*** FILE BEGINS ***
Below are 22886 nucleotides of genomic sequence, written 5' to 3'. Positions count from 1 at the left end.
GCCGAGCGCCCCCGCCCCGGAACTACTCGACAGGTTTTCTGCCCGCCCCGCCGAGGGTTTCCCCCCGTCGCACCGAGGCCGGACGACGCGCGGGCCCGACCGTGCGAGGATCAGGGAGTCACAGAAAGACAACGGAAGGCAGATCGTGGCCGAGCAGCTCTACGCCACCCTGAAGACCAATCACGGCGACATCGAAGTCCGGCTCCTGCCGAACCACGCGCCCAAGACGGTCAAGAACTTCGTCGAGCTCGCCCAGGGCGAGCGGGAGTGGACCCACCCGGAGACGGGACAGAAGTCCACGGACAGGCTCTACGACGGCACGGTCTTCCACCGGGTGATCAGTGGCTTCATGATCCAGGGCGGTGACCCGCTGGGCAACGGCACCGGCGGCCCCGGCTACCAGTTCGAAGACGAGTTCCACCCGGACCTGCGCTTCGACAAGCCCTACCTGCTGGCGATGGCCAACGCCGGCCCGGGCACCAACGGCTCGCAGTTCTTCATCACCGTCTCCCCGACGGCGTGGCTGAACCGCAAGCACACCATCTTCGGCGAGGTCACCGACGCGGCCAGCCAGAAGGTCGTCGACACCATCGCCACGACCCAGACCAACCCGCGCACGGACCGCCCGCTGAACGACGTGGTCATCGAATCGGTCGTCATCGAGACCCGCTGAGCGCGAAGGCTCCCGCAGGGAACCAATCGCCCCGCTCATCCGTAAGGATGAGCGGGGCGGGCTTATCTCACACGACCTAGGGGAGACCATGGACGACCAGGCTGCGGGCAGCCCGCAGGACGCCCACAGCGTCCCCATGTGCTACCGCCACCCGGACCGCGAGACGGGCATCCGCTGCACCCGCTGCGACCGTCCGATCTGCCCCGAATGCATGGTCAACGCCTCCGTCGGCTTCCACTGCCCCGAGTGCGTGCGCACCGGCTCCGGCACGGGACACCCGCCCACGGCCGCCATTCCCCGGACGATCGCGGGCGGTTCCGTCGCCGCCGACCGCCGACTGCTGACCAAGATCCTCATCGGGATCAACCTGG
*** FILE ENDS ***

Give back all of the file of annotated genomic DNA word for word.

Below are 22886 nucleotides of genomic sequence, written 5' to 3'. Positions count from 1 at the left end.
GCCGAGCGCCCCCGCCCCGGAACTACTCGACAGGTTTTCTGCCCGCCCCGCCGAGGGTTTCCCCCCGTCGCACCGAGGCCGGACGACGCGCGGGCCCGACCGTGCGAGGATCAGGGAGTCACAGAAAGACAACGGAAGGCAGATCGTGGCCGAGCAGCTCTACGCCACCCTGAAGACCAATCACGGCGACATCGAAGTCCGGCTCCTGCCGAACCACGCGCCCAAGACGGTCAAGAACTTCGTCGAGCTCGCCCAGGGCGAGCGGGAGTGGACCCACCCGGAGACGGGACAGAAGTCCACGGACAGGCTCTACGACGGCACGGTCTTCCACCGGGTGATCAGTGGCTTCATGATCCAGGGCGGTGACCCGCTGGGCAACGGCACCGGCGGCCCCGGCTACCAGTTCGAAGACGAGTTCCACCCGGACCTGCGCTTCGACAAGCCCTACCTGCTGGCGATGGCCAACGCCGGCCCGGGCACCAACGGCTCGCAGTTCTTCATCACCGTCTCCCCGACGGCGTGGCTGAACCGCAAGCACACCATCTTCGGCGAGGTCACCGACGCGGCCAGCCAGAAGGTCGTCGACACCATCGCCACGACCCAGACCAACCCGCGCACGGACCGCCCGCTGAACGACGTGGTCATCGAATCGGTCGTCATCGAGACCCGCTGAGCGCGAAGGCTCCCGCAGGGAACCAATCGCCCCGCTCATCCGTAAGGATGAGCGGGGCGGGCTTATCTCACACGACCTAGGGGAGACCATGGACGACCAGGCTGCGGGCAGCCCGCAGGACGCCCACAGCGTCCCCATGTGCTACCGCCACCCGGACCGCGAGACGGGCATCCGCTGCACCCGCTGCGACCGTCCGATCTGCCCCGAATGCATGGTCAACGCCTCCGTCGGCTTCCACTGCCCCGAGTGCGTGCGCACCGGCTCCGGCACGGGACACCCGCCCACGGCCGCCATTCCCCGGACGATCGCGGGCGGTTCCGTCGCCGCCGACCGCCGACTGCTGACCAAGATCCTCATCGGGATCAACCTGG